Nanostructured Magnets and High-Power-Density Synchronous Generators

S.E. Lyshevski
Rochester Institute of Technology,
United States

Keywords: nanostructured magnets, synchronous generators, power generation, energy harwesting

Summary:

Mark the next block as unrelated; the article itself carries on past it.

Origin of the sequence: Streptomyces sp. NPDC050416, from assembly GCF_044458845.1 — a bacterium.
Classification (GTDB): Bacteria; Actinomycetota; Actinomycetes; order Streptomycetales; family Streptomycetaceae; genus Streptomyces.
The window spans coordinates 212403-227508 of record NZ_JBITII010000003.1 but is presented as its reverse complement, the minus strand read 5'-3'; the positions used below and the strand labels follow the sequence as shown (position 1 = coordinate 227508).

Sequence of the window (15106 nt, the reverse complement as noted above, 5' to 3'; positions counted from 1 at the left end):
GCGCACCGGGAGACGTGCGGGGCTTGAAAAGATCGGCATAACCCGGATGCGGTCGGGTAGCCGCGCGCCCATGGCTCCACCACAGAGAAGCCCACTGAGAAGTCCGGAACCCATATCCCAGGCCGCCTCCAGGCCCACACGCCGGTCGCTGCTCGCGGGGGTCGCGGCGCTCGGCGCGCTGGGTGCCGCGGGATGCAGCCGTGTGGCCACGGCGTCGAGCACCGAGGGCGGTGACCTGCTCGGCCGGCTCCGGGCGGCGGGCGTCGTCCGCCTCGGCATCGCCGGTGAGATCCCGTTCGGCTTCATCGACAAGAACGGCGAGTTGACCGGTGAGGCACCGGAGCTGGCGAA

This paper examines enabling nanotechnology solutions for power generation systems (GGS) to improve and empower clean and renewable energy systems [1, 2]. The goal is to design electric machines with nanostructured magnets. We design optimized high-energy density Alnico magnets which meet the specifications for synchronous generators. Generators should guarantee safety, affordability, optimal energy conversion, minimal losses, maximum power density, etc. The studied nanostructured magnets [3-5] and permanent-magnet generators [6-9] can be used and commercialized in light-, medium- and heavy-duty commercial and industrial PGS from 1 kW to 1,000 MW. The proposed solutions uniquely suit automotive, aerospace, naval and other systems. We focus on affordable technology for current and future energy and power industries. The studied synchronous generators are used in wind, hydro, nuclear and other PGS. High-energy, high-power and high-torque densities electric machines and transducers require application-specific permanent magnets with required characteristics and capabilities (BH curve, coercivity, magnetic flux, stability, losses, etc.). In high-performance actuators and generators, the rare-earth SmCo and NdFeBr magnets are commonly used due to high energy product (BH)max. However, these magnets may not ensure adequate thermal stability, must be coated to prevent corrosion, brittle, sensitive to mechanical impact, prone to chipping and cracking, etc. Moreover, rotors and stators are made from high-permeability laminated electrical steel. One increases the air gap with attempts to ensure near-sinusoidal and uniform magnetic coupling, as well as reduce varying reluctance, torque ripple, cogging and other undesirable phenomena. The enabled nanostructured AlNiCo alloys may meet the spectrum of imposed requirements and ensure performance compared with or surpassing rare-earth magnets. One may refine magnetic domains, magnetic anisotropy, crystallographic alignment, crystalline structure and microstructure (composition, size, texture, separation, etc.) in order to control and optimize magnet characteristics. The nanostructured Alnico magnets have sufficient energy product (BH)max, high remanent force (Br), superior corrosion resistance, high Curie and operating temperatures, etc. High (BH)max and coercive force Hc are achieved by decreasing particle size because the maximum values correspond to the single-domain size (acicular Co-Ni crystal diameter is ~30 to 50 nm with interparticle spacing ~50 nm). The micrometer size is achieved by using ball mill, while, nanoparticles are prepared by hydrogen plasma metal reaction (HMPR). Alnico 5Fe,8Al,14Ni,24Co,3Cu with the particle diameter from ~10 to 40 nm are examined. The nanoparticles have the same crystalline structure and lattice parameter as powdered metallurgical sintered (Hc and BHmax are ~50 kA/m and 34 kJ/m3) and cast (Hc and BHmax are ~55 kA/m and 50 kJ/m3) Alnico 5 alloys. The JH and BH curves are reported in Figure 1. Optimal structural and geometric design of Alnico magnets for synchronous machines is performed. The Alnico magnets images are illustrated in Figure 2. The proof-of-concept permanent-magnet synchronous generators, shown in Figure 3, are examined. Our findings promise one to ensure an affordable technology improvement to current and future energy and power systems. This paper focuses on innovative solutions, practical technologies and enabling design tools in designing energy-efficient high-efficiency generators.